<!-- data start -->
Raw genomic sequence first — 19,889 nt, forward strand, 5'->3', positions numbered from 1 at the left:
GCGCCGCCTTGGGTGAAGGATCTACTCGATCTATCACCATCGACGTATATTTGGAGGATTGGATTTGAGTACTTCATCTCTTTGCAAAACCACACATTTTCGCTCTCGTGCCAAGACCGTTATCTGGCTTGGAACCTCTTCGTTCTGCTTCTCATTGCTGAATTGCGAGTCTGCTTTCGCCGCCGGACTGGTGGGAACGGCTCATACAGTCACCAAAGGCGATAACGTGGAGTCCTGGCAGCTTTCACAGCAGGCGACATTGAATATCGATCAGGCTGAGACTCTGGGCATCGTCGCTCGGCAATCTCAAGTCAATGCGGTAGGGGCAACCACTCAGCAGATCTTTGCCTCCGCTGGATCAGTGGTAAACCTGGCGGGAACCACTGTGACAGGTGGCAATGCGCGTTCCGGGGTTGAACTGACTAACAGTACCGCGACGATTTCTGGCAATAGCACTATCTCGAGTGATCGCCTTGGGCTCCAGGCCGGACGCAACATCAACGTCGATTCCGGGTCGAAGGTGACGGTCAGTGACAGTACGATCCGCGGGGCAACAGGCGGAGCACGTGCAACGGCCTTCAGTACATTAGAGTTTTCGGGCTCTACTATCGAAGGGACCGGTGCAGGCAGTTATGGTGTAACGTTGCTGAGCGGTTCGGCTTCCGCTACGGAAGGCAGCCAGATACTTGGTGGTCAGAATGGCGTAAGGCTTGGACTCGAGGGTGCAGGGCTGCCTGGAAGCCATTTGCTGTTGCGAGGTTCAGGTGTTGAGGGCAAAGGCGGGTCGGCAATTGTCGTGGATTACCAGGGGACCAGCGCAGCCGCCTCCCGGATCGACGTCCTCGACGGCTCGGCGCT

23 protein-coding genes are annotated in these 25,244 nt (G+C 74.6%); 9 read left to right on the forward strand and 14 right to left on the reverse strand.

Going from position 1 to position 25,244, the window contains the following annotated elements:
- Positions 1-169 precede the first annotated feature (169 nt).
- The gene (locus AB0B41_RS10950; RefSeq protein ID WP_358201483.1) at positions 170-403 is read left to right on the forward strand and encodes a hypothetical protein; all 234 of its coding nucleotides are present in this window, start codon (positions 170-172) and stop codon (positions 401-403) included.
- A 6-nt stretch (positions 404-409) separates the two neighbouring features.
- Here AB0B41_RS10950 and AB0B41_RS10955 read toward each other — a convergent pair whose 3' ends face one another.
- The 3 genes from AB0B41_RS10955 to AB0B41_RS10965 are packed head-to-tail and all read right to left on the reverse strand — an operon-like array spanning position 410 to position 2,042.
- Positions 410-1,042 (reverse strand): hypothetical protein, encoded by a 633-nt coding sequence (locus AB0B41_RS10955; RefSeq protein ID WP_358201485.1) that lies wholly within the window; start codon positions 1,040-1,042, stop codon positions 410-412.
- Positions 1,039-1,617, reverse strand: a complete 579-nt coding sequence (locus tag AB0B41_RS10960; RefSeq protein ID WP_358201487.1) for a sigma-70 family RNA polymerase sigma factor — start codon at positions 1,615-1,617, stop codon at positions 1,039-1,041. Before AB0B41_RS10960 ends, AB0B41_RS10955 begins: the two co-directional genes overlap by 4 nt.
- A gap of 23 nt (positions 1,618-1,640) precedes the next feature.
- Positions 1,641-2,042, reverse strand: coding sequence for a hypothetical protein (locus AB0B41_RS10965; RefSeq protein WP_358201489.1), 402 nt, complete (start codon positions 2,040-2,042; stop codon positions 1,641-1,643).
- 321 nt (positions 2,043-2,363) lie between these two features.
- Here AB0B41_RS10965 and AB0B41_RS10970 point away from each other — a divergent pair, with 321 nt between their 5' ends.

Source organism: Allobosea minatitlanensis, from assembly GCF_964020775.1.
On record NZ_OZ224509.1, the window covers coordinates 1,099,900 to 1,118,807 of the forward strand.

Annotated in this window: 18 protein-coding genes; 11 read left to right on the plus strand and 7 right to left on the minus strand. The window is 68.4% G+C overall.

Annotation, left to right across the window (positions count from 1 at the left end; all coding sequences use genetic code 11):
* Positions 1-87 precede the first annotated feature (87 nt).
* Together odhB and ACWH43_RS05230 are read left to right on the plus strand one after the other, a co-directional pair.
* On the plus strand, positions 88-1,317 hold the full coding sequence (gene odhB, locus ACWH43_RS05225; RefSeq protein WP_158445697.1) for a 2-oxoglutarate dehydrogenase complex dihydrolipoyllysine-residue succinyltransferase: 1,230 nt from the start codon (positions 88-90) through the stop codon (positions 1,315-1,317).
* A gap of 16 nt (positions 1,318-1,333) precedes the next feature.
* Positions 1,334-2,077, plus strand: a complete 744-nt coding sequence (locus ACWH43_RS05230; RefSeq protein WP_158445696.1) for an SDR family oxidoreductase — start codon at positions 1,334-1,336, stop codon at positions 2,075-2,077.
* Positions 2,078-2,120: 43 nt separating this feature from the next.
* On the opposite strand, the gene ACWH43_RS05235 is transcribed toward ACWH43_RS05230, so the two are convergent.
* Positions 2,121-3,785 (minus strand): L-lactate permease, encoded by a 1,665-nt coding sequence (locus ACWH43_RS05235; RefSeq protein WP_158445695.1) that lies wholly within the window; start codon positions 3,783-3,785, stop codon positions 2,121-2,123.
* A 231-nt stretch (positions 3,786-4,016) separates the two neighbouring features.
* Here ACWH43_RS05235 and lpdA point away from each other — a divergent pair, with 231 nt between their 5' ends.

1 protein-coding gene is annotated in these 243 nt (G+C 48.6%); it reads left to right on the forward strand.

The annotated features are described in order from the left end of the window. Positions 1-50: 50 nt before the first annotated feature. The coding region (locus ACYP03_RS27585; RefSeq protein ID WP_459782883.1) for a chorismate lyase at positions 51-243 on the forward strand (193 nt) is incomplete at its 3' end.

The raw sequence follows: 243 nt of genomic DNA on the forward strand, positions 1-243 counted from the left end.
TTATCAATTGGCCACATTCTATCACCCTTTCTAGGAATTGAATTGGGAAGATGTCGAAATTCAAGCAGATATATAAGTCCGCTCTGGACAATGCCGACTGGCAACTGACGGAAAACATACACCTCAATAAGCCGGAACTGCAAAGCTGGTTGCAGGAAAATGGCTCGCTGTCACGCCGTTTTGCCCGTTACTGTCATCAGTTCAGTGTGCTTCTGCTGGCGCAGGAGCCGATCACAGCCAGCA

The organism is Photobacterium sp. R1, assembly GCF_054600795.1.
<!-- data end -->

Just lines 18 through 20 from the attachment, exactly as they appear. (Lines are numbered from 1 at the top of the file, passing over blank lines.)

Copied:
Annotated in this window: 18 protein-coding genes; 11 read left to right on the plus strand and 7 right to left on the minus strand. The window is 68.4% G+C overall.

Annotation, left to right across the window (positions count from 1 at the left end; all coding sequences use genetic code 11):
* Positions 1-87 precede the first annotated feature (87 nt).